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Carlson v. General Motors Corp.

SEPTEMBER 29, 1972.




APPEAL from the Circuit Court of Cook County; the Hon. HERBERT C. PASCHEN, Judge, presiding.


Plaintiff, Linda Carlson, appeals from a directed verdict for defendant Irving Air Chute Company, Inc., (hereafter Irving) entered at the close of all the evidence and a jury verdict in favor of defendant General Motors Corporation (hereafter GM). This action arose out of an automobile accident on March 22, 1965, wherein plaintiff sustained permanent paralysis from her neck down to her feet and during subsequent treatment had her left leg amputated above the knee. The complaint against both defendants contained counts of negligence and strict product liability and sought damages in the amount of $2,000,000. In substance the complaint alleged that plaintiff's injuries were proximately caused by a negligently designed or an unreasonably dangerous defective seat belt which broke when her automobile left the highway and collided with certain objects, causing her to be thrown from the car rather than holding her securely and safely in the driver's seat. Irving was the manufacturer of the seat belt and GM was the manufacturer of plaintiff's 1965 Corvair in which the belt was installed.

The seat belt in question can be described as follows: The left half of the belt is connected to the floor of the car at a metal triangular anchor plate located at a point just behind the left edge of the driver's seat. The anchor plate has a slot through which the webbing of the belt is passed and sewn back onto itself in a loop, about four inches above the plate. A plastic piece, the sewing cover, *fn1 covers this looped area. After the sewing cover the remainder of the webbing runs to a metal fitting called a D ring because it is shaped like the letter D. The webbing passes through a slot in the D ring and is sewn back onto itself. The right half of the belt is the buckle half. It is attached to the floor in a fashion similar to the left half. The subject belt broke at a point three-quarters of an inch above the sewing cover on the left half of the belt.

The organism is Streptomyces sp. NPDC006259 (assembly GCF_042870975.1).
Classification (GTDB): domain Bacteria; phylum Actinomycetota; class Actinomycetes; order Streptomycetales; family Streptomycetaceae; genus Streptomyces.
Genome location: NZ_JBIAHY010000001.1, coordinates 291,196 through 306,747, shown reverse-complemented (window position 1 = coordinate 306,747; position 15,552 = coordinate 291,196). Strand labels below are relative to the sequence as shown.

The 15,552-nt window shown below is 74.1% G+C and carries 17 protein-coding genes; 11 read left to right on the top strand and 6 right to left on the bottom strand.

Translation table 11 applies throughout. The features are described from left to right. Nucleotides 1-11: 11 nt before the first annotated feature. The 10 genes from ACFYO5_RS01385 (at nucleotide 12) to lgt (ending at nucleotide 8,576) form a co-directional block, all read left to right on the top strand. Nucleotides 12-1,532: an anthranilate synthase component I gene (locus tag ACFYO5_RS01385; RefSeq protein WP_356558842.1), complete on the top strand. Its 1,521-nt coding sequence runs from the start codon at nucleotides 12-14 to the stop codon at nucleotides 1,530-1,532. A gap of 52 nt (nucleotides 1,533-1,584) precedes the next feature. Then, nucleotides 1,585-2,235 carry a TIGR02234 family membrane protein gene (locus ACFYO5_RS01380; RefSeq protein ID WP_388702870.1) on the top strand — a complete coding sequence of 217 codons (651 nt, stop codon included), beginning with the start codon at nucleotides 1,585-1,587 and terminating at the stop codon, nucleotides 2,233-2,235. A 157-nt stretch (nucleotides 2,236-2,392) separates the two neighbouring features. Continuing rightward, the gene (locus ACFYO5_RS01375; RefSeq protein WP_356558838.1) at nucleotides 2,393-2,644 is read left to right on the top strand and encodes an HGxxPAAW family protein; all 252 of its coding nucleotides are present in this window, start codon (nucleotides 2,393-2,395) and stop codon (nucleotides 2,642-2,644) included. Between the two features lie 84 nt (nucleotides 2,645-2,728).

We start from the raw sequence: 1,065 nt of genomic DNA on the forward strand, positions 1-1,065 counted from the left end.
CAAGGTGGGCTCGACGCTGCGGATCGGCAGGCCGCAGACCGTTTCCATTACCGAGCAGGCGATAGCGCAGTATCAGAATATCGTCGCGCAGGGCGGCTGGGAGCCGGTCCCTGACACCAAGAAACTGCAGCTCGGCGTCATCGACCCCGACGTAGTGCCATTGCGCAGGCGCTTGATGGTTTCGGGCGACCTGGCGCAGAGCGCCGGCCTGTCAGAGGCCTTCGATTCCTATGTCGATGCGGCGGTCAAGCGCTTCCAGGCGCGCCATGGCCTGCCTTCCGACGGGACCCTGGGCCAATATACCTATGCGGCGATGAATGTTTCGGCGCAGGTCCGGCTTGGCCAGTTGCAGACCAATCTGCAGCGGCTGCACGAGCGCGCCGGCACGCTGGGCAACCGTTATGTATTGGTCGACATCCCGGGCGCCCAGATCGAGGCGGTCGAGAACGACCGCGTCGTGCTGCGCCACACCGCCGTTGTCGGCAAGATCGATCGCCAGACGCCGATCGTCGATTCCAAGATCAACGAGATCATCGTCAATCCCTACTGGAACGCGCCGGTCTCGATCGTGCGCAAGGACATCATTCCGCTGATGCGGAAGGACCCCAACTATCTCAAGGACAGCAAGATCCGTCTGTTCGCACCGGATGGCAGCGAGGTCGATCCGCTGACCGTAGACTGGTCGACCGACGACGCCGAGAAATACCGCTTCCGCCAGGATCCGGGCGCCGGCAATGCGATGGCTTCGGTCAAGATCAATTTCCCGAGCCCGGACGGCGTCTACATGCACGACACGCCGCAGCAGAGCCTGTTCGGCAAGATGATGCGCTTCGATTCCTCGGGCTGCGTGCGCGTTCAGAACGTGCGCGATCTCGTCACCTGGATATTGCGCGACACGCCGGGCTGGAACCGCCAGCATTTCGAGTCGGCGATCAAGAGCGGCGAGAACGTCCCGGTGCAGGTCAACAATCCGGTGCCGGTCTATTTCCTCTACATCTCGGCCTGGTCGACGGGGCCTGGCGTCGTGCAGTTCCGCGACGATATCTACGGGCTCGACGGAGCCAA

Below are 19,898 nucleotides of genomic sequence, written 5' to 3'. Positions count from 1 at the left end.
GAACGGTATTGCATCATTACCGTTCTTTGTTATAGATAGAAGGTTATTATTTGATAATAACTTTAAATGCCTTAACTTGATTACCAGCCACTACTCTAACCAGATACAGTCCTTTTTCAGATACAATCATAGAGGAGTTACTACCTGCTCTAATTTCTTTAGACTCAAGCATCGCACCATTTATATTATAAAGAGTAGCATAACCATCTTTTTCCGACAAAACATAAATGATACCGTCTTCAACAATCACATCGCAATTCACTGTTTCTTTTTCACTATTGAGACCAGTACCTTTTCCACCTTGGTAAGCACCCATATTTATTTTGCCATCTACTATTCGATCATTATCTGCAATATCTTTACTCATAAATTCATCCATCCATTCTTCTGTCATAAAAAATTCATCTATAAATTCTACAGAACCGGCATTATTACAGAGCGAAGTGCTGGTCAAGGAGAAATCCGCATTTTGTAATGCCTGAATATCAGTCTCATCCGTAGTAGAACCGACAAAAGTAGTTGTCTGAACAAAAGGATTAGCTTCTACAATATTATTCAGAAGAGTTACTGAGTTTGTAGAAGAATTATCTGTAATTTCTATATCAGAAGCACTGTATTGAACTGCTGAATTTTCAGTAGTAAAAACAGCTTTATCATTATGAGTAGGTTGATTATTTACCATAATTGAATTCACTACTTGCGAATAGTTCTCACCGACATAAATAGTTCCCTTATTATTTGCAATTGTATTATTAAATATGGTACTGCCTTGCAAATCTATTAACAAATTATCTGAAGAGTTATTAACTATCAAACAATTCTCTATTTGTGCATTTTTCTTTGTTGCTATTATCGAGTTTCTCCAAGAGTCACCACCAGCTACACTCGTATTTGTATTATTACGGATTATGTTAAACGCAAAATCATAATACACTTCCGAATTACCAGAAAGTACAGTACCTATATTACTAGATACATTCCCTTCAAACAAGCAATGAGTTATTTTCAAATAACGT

Plaintiff's theory of the case was that the belt broke when the driver's seat slid toward the driver's door during the accident causing the belt to be pinched between the side-arm or side-bar (the metal piece shaped like a hockey stick on the left side of the driver's seat and a screwhead on the inboard side of the mud sill, a strip of metal running along the bottom of the door opening; that this pinch resulted in the belt breaking at a load force well below the limits required by law; that this damaging pinch would have been prevented had the belt been equipped with an inexpensive plastic piece covering the area of breakage called a "plastic boot."